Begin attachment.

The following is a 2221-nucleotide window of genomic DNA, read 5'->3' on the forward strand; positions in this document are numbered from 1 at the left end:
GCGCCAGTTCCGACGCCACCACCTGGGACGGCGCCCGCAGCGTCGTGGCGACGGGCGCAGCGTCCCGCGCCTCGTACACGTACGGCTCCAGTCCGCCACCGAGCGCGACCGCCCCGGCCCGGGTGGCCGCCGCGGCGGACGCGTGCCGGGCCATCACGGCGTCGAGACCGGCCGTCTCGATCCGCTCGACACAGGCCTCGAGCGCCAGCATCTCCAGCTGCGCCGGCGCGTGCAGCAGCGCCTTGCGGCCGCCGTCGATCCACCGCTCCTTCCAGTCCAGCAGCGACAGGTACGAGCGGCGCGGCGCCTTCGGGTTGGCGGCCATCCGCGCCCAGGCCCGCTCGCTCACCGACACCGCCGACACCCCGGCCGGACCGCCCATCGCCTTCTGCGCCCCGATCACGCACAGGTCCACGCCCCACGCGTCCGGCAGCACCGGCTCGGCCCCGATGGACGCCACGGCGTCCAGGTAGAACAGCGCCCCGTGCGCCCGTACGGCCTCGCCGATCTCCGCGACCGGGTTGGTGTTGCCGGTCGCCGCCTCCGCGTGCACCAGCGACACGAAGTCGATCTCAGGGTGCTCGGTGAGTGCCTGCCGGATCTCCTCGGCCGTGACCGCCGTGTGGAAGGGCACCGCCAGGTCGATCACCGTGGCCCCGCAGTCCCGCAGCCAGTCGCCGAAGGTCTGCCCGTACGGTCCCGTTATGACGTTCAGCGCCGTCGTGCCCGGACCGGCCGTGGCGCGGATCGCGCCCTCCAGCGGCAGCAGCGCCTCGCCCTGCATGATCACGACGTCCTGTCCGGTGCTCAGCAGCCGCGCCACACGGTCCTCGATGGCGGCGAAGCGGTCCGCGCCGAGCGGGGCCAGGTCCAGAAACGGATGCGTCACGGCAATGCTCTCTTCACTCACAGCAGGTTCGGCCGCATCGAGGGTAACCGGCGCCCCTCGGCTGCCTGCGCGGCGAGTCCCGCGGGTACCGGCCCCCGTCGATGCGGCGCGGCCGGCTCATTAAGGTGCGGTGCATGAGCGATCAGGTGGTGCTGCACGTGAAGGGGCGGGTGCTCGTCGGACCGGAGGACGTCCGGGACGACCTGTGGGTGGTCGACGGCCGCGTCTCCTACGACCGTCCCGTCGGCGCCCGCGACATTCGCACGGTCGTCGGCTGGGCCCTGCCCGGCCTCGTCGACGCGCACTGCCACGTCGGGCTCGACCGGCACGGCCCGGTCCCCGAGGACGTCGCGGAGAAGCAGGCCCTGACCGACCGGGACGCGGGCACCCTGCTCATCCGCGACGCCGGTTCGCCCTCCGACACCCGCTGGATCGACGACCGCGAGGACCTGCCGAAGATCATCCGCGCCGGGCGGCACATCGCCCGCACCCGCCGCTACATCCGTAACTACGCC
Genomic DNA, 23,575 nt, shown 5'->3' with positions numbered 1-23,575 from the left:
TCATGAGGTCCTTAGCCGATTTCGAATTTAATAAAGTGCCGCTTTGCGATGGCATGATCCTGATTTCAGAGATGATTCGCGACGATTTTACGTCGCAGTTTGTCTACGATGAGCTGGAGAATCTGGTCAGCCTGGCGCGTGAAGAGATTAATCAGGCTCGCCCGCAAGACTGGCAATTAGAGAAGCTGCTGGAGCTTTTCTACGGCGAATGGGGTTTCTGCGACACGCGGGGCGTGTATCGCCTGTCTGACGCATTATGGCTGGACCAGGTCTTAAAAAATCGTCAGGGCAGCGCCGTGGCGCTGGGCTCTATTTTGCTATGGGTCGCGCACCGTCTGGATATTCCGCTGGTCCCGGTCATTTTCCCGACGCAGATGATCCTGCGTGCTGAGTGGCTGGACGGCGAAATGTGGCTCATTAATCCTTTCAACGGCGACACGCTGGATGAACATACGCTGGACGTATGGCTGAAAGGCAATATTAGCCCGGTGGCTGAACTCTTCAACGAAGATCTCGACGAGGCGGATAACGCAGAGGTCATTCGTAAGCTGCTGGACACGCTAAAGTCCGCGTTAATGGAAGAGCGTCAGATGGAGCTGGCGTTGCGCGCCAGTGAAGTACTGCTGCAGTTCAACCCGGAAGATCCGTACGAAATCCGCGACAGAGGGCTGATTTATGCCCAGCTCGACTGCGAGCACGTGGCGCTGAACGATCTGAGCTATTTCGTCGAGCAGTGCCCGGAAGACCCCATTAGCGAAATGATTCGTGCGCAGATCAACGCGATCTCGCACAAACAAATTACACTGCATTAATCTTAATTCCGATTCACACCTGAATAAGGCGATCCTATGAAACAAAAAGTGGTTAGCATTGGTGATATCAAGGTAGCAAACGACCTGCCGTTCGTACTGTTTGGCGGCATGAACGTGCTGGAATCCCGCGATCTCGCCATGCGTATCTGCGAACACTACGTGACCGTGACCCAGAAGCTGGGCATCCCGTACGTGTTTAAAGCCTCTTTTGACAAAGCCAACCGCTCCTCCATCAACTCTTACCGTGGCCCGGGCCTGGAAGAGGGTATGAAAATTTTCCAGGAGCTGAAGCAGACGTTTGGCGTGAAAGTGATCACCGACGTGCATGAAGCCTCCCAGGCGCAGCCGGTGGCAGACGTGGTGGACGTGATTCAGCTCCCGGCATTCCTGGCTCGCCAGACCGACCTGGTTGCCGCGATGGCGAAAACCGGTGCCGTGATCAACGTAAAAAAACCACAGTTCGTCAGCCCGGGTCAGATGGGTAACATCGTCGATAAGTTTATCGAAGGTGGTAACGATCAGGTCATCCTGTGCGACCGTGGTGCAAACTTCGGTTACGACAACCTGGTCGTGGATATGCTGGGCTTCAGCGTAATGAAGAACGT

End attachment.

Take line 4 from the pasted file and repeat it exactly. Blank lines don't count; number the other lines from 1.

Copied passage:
TCATGAGGTCCTTAGCCGATTTCGAATTTAATAAAGTGCCGCTTTGCGATGGCATGATCCTGATTTCAGAGATGATTCGCGACGATTTTACGTCGCAGTTTGTCTACGATGAGCTGGAGAATCTGGTCAGCCTGGCGCGTGAAGAGATTAATCAGGCTCGCCCGCAAGACTGGCAATTAGAGAAGCTGCTGGAGCTTTTCTACGGCGAATGGGGTTTCTGCGACACGCGGGGCGTGTATCGCCTGTCTGACGCATTATGGCTGGACCAGGTCTTAAAAAATCGTCAGGGCAGCGCCGTGGCGCTGGGCTCTATTTTGCTATGGGTCGCGCACCGTCTGGATATTCCGCTGGTCCCGGTCATTTTCCCGACGCAGATGATCCTGCGTGCTGAGTGGCTGGACGGCGAAATGTGGCTCATTAATCCTTTCAACGGCGACACGCTGGATGAACATACGCTGGACGTATGGCTGAAAGGCAATATTAGCCCGGTGGCTGAACTCTTCAACGAAGATCTCGACGAGGCGGATAACGCAGAGGTCATTCGTAAGCTGCTGGACACGCTAAAGTCCGCGTTAATGGAAGAGCGTCAGATGGAGCTGGCGTTGCGCGCCAGTGAAGTACTGCTGCAGTTCAACCCGGAAGATCCGTACGAAATCCGCGACAGAGGGCTGATTTATGCCCAGCTCGACTGCGAGCACGTGGCGCTGAACGATCTGAGCTATTTCGTCGAGCAGTGCCCGGAAGACCCCATTAGCGAAATGATTCGTGCGCAGATCAACGCGATCTCGCACAAACAAATTACACTGCATTAATCTTAATTCCGATTCACACCTGAATAAGGCGATCCTATGAAACAAAAAGTGGTTAGCATTGGTGATATCAAGGTAGCAAACGACCTGCCGTTCGTACTGTTTGGCGGCATGAACGTGCTGGAATCCCGCGATCTCGCCATGCGTATCTGCGAACACTACGTGACCGTGACCCAGAAGCTGGGCATCCCGTACGTGTTTAAAGCCTCTTTTGACAAAGCCAACCGCTCCTCCATCAACTCTTACCGTGGCCCGGGCCTGGAAGAGGGTATGAAAATTTTCCAGGAGCTGAAGCAGACGTTTGGCGTGAAAGTGATCACCGACGTGCATGAAGCCTCCCAGGCGCAGCCGGTGGCAGACGTGGTGGACGTGATTCAGCTCCCGGCATTCCTGGCTCGCCAGACCGACCTGGTTGCCGCGATGGCGAAAACCGGTGCCGTGATCAACGTAAAAAAACCACAGTTCGTCAGCCCGGGTCAGATGGGTAACATCGTCGATAAGTTTATCGAAGGTGGTAACGATCAGGTCATCCTGTGCGACCGTGGTGCAAACTTCGGTTACGACAACCTGGTCGTGGATATGCTGGGCTTCAGCGTAATGAAGAACGT